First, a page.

Date: Sat, 10 Jul 1999 15:37:00 -0700 From: "Don Van Valkenburg" <don at steinfillers.com> Subject: Dogma Three cheers for Alan McKay who tells it like it is. There is far too many assumptions that are thrown around without much thought, or even better trial and more trial. Without trial and repeatable results we are not much better than Born-again-brewers who are repeating the sins of previous brewers. Secondary fermentors are another dogmatic MUST-DO that is in my mind of questionable value. I have often been quoted Charlie P. who suggests doing a secondary. When I had the opportunity to ask him in person, he said something to the effect -- I am paraphrasing him here (not a quote)-- you don't have always do a secondary and I don't always do one myself - relax and have a homebrew. Cheers Don Van Valkenburg brew at steinfillers.com www.steinfillers.com Return to table of contents
Date: Sat, 10 Jul 1999 17:03:01 -0600 From: rosses at sprint.ca (Stephen and Carolyn Ross) Subject: effluvia and Ice Cream Mixer motors Dear collective, I have found that when brewing with sexist pictures of damn Yankees using Clinitest in aluminum it's best to use a coarse crush and acidify the sparge. Keeps the bitterness from getting excessive. Mike Pensiger (BeerLvr at hrfn.net) wrote: >I saw a web site the other day that had a mash mixer on it. The individual >used an Ice cream maker motor and paddle. I have picked up a few of these >in the past at thrift stores and garage sales for ~$5 or so. Seems that >that might provide a high torque motor that should work. What website Mike? I've found some excellent sites http://www.hom.net/~rogerson/brewpage.html http://www.flash.net/~arkmay/Mark/rsf_tour/index.html through the HBD on making RIMS or mixmashers, but something that uses an Ice Cream motor may be more fitting for my admittedly poor gadget-making skills. Any thoughts gadgeteers? TIA, Stephen _______________________________________________________________ The Rosses rosses at sprint.ca Stephen, Carolyn and Sam 306.665.8336 "Vitae sine cerevesiae sugat." Return to table of contents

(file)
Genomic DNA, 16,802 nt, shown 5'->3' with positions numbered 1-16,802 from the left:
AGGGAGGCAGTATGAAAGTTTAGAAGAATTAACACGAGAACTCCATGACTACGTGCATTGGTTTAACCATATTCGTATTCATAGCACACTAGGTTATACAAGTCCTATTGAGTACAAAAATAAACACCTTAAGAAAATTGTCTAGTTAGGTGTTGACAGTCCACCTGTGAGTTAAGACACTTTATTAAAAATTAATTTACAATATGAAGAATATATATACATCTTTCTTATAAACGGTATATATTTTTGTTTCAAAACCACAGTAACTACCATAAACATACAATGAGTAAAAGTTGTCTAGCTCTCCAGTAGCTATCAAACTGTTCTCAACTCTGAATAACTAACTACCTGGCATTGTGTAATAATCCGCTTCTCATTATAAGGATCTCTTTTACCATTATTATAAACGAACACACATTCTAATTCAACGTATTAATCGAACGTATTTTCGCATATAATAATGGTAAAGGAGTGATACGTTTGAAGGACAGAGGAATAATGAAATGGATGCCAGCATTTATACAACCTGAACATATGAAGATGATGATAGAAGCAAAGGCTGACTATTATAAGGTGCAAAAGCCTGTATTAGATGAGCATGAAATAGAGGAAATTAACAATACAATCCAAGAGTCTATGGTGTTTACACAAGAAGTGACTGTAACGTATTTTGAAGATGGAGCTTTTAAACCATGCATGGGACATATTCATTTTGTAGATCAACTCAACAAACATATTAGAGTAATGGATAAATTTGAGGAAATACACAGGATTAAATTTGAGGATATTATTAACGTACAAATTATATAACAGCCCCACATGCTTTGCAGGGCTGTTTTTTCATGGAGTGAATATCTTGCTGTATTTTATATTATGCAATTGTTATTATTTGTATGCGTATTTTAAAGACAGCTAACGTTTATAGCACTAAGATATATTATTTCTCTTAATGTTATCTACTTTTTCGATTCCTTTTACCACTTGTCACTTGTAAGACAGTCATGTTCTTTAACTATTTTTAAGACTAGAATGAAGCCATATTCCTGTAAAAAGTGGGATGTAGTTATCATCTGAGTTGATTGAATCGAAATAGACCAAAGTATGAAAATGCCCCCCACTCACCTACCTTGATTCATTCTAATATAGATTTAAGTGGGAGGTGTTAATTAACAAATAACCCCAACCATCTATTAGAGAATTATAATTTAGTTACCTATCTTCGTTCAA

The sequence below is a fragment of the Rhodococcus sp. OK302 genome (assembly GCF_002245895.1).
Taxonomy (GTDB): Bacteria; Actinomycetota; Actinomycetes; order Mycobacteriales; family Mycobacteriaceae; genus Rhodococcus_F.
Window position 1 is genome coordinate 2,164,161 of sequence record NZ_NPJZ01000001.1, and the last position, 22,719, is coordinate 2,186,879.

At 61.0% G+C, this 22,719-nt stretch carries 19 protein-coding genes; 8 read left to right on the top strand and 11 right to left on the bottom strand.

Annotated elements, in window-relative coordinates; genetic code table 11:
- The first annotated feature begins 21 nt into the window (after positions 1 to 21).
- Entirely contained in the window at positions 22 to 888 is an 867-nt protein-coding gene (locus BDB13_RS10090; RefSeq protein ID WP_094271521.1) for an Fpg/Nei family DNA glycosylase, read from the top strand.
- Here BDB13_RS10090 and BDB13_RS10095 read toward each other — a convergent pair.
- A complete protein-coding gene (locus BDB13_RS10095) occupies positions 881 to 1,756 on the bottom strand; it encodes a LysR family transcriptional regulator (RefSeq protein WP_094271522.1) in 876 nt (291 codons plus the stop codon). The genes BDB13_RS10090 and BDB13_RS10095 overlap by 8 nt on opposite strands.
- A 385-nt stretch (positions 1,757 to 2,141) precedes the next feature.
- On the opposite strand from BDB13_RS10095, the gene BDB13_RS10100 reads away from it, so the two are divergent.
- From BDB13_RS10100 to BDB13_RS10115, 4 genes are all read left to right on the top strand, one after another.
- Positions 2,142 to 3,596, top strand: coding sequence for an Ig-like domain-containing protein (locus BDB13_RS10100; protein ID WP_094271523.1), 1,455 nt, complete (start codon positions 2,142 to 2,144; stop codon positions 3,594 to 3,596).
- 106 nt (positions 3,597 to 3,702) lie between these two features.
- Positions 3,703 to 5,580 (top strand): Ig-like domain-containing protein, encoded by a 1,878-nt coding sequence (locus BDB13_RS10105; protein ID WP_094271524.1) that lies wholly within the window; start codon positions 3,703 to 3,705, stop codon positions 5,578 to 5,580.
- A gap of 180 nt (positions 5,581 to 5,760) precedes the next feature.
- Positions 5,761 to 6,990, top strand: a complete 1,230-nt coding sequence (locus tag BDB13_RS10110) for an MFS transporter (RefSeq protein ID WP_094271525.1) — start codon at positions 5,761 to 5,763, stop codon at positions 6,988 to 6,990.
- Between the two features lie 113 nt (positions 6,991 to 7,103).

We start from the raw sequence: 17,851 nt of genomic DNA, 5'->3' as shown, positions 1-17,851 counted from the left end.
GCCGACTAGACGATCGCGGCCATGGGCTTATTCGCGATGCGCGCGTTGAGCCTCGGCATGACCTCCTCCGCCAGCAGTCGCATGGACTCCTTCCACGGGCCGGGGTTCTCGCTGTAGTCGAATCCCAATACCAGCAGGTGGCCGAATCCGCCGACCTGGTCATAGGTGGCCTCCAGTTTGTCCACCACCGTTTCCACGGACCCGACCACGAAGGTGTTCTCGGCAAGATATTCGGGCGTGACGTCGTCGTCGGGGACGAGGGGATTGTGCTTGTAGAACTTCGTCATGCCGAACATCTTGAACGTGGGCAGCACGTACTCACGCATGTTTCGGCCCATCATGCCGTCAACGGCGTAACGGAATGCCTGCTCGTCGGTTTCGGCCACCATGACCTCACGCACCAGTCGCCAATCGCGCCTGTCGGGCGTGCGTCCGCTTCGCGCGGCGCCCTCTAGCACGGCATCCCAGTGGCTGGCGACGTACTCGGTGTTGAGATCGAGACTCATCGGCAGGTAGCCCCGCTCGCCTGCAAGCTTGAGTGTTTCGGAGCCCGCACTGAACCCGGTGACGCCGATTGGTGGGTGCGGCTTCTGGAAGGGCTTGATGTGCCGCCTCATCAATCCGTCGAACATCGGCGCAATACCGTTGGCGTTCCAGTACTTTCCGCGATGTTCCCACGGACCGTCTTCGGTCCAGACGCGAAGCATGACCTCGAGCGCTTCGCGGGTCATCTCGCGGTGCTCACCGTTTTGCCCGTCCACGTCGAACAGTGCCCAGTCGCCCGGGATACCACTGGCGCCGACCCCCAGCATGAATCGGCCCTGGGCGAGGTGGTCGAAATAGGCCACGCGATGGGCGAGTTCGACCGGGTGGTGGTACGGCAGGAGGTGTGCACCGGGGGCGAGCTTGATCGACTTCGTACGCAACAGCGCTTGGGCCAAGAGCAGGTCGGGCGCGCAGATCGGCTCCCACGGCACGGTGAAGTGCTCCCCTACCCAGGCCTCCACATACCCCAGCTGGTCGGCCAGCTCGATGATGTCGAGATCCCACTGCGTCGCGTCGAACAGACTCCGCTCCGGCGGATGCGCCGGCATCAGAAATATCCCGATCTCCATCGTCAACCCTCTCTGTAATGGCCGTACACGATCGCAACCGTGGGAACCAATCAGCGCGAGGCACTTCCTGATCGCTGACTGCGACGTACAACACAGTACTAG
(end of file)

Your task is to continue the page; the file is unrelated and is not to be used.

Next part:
Date: Sat, 10 Jul 1999 22:59:09 -0400 (EDT) From: Pat Babcock <pbabcock at mail.oeonline.com> Subject: Canine mother? Greetings, Beerlings! Take me to your lager.... Canine mother. Dogma. Dog ma. Get it? Anyway, "Don Van Valkenburg" <don at steinfillers.com> sez... > Secondary fermentors are another dogmatic MUST-DO that is in my mind of > questionable value. I have often been quoted Charlie P. who suggests doing > a secondary. When I had the opportunity to ask him in person, he said > something to the effect -- I am paraphrasing him here (not a quote)-- you > don't have always do a secondary and I don't always do one myself - relax > and have a homebrew. Now wait just a minute! Who ever said a secondary is a must-do? In you r own quote, the cult-meister merely SUGGESTS a secondary - not like his gypsum abuse, but a mere suggestion! Not trying to pick on you, Don, but I've never heard the secondary foisted as a "must do", and I've been around the block a few kicks. Doesn't mean I've "heard it all", but I was sort of surprised by your assertion that it was being proposed as a necessity of the process. Me? I usually do use a secondary, but only because I'm pretty lazy. Wuzzat, you say? Yup. I don't like the extra work incurred in trying to get the primed beer as trub-free as possible, so a secondary suits me just fine! Kind of like the settling tanks in a water treatment plant: you settle in one, then pump off to a second one and settle again. The second has less, um, "stuff" in it that the first. The bigger solids are left behind with each settling, so there's less to siphon. Typically, bu the time I go to a secondary, the beer is pretty much finished fermenting, and is just starting to drop clear (ales). Could I achieve the same results w/o the secondary? Most definitely! (The secondary affliction also allows us faster access to the lees for repitching, in most cases, too - if such interests you...) - See ya! Pat Babcock in SE Michigan pbabcock at oeonline.com Home Brew Digest Janitor janitor@hbd.org HBD Web Site http://hbd.org The Home Brew Page http://oeonline.com/~pbabcock/brew.html "Just a cyber-shadow of his former brewing self..." Return to table of contents
Date: Sun, 11 Jul 1999 00:13:07 -0700 From: "Eric J Fouch" <fouches at iserv.net> Subject: Dishwashers as "Sanitizers" HBD: After seeing an approbation of the Zymurgy dishwasher article (don't read it, haven't seen it) I'm wondering about the original post involving (remember?) the existence of micro-cocci bacteria in post dishwashed bottles presumably according to the article. My question is this: Did the article post any clinical results on bottle contaminates using the dishwasher the way I do (throw a half cup of bleach into the washer in lieu of any detergent)? Seems to me this would kill most of the bacteria, at least give 'em one hell of a headache. Eric Fou.... Loretta PS- Dr. Pivo: Sorry- I told Kyle not to send that hotdog video. It's strictly a West Coast thing. Return to table of contents